Skip to Content
/ Articles / Business & Economy, Government /

Request for Applications for Community-Based Models for Education and Training for Families

Feb 11, 2020

Harrisburg, PA – The departments of Human Services (DHS) and Education (PDE) have announced they are issuing a Request for Applications (RFA) for the establishment of community-based models to help economically disadvantaged families create a path out of poverty through post-secondary education, job skills training, and comprehensive supports.

“Too many single-parent families in Pennsylvania and around the country feel limited by their economic situation and pursuing education or job training on their own creates risks that parents feel they cannot navigate on their own,” said DHS Sec. Teresa Miller. “We are committed to supporting families in economically challenging circumstances to equip them with tools and supports necessary to help them change their family’s trajectory and, most importantly, to help them realize that they are not alone in this journey.”

The state’s program – Parent Pathways – was first funded in Governor Tom Wolf’s 2019-2020 budget, which included $2.5 million to support partnerships to develop and implement programs for post-secondary education and training for single parents. Parent Pathways models must focus on post-secondary education and training partnerships, housing supports, and two-generational programming that supports healthy child and family development.

A quality education can be the key to securing a good job with a livable wage – but single parents often encounter obstacles when working to advance their education or skills,” said Secretary of Education Pedro A. Rivera. “The Parent Pathways model leverages a community’s resources through local partnerships and strategic investments to help a parent gain the skills they need to find sustainable employment and raise their family.”

The RFA seeks to support models in five geographic regions across Pennsylvania through technical assistance and a learning network to support developing individual implementation plans. Parent Pathways models will have the flexibility to develop a community-specific plan that considers the make-up of the community, needs of potential families to be served, and resources available to meet the needs of the specific community and families served. The goal is to support innovative models that open doors and eliminate barriers for single-parent families, be it through post-secondary education or vocational training. Once implementation plans are developed, funding may be awarded to support implementation of plans that best meet the objectives of the Parent Pathways initiative.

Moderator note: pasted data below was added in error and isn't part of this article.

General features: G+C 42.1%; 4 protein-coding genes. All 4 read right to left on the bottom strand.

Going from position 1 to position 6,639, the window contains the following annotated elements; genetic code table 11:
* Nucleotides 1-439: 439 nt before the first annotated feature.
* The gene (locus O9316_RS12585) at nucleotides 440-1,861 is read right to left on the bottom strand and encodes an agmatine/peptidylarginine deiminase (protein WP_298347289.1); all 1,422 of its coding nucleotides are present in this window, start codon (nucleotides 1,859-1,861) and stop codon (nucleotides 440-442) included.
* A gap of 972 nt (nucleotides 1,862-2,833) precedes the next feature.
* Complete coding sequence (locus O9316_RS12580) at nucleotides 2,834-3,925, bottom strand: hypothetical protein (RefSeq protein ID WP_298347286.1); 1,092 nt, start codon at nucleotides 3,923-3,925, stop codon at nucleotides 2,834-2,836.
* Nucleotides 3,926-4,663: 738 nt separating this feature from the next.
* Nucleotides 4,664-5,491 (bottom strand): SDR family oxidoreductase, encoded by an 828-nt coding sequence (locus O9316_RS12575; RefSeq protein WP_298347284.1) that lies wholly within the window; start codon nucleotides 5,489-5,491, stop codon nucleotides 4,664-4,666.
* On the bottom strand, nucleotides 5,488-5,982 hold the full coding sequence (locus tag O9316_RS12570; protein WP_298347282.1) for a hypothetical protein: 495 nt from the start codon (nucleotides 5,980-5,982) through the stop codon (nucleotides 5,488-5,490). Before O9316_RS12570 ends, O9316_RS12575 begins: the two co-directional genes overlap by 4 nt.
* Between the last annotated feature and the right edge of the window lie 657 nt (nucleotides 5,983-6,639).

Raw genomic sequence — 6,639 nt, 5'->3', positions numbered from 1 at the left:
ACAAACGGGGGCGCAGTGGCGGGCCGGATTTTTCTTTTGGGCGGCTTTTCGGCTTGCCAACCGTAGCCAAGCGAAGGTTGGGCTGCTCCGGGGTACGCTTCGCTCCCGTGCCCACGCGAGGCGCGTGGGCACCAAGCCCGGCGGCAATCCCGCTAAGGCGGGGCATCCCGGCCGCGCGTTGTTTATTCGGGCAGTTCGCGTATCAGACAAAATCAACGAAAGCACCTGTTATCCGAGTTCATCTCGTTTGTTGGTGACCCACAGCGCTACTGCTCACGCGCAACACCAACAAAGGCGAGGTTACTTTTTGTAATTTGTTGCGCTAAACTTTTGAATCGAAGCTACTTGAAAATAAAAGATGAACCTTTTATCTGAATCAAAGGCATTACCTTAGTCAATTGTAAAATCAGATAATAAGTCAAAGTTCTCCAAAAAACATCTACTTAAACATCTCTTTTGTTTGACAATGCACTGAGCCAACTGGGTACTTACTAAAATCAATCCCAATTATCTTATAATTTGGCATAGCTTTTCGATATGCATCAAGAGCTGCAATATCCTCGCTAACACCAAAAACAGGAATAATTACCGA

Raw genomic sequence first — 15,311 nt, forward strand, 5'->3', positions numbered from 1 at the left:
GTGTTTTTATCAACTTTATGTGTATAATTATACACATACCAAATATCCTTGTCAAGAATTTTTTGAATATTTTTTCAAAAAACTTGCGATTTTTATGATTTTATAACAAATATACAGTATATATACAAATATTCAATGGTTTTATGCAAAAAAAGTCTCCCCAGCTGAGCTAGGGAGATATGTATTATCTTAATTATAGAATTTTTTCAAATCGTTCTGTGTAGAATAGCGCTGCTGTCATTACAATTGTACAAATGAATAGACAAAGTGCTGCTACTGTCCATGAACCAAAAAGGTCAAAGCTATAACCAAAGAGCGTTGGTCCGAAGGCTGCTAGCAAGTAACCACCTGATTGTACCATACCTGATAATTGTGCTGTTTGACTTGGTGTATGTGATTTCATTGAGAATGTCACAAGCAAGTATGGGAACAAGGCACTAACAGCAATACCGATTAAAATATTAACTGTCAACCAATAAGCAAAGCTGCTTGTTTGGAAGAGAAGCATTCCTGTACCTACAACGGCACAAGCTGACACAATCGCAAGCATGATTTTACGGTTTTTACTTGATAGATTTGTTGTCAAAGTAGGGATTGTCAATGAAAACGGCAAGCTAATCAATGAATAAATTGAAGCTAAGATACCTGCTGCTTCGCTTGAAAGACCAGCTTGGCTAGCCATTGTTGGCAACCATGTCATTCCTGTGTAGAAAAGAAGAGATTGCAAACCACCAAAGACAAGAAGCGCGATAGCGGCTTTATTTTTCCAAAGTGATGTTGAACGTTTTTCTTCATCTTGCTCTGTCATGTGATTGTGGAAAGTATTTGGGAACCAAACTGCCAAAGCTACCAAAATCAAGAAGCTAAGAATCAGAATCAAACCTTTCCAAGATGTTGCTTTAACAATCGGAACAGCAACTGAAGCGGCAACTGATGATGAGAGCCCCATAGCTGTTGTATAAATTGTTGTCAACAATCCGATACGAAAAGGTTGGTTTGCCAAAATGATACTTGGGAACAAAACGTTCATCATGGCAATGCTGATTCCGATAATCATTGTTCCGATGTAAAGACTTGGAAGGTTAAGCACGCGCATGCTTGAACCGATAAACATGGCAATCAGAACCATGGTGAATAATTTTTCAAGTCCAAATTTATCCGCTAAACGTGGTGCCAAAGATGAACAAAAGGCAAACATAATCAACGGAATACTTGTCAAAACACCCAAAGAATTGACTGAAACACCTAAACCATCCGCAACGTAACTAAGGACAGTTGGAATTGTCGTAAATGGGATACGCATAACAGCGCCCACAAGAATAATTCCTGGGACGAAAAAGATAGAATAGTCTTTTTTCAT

The Parent Pathways model was inspired largely by Misericordia University’s existing Ruth Matthews Bourger Women with Children Program (WWC). The WWC program assists single mothers and their children who are living at or near poverty level obtain college educations and continue into professional careers. The program is designed to break barriers surrounding intergenerational poverty and provide whole-person supports to address social determinants of health. One-hundred percent of WWC graduates continue directly into professional careers and/or graduate school upon graduation.

Most of the women participating in WWC are survivors of domestic violence, homelessness, food insecurity, and other similar circumstances. All participants in the program secure government assistance in Supplemental Nutrition Assistance Program (SNAP) and a child-care subsidy by fulfilling a 10 hour-per-week work requirement to meet eligibility criteria for the county subsidy.

A study from the Institute for Women’s Policy Research found that investing in higher education opportunities for single mothers benefits these families and the broader Pennsylvania economy. Research found that a single mother with a bachelor’s degree is more than 70 percent less likely to live in poverty than if they just had a high school diploma and save money from public assistance programs across their lifetime.

In September 2018, DHS and PDE issued a Request for Information (RFI) to broaden the departments’ perspectives on existing models like the WWC and explore potential opportunities to implement a program statewide that would help expand higher education opportunities for low-income, single-parent families. A summit was held in April 2019 that brought together more than 200 partners in higher, secondary, and early childhood education, health care, workforce development, housing, and other human services fields to discuss the Parent Pathways model and two-generational, whole person and family supports.

Responses to this RFA are due by March 23, 2020. For more information about the Parent Pathways RFA, visit

For more information about the Parent Pathways initiative, visit

For more information about DHS, visit

We need your support!

Your contribution makes community media possible.

A donation of any size to your nonprofit media organization supports the future of media access in our community - the things you love, and the places you care about, by the people you know.

Live Streaming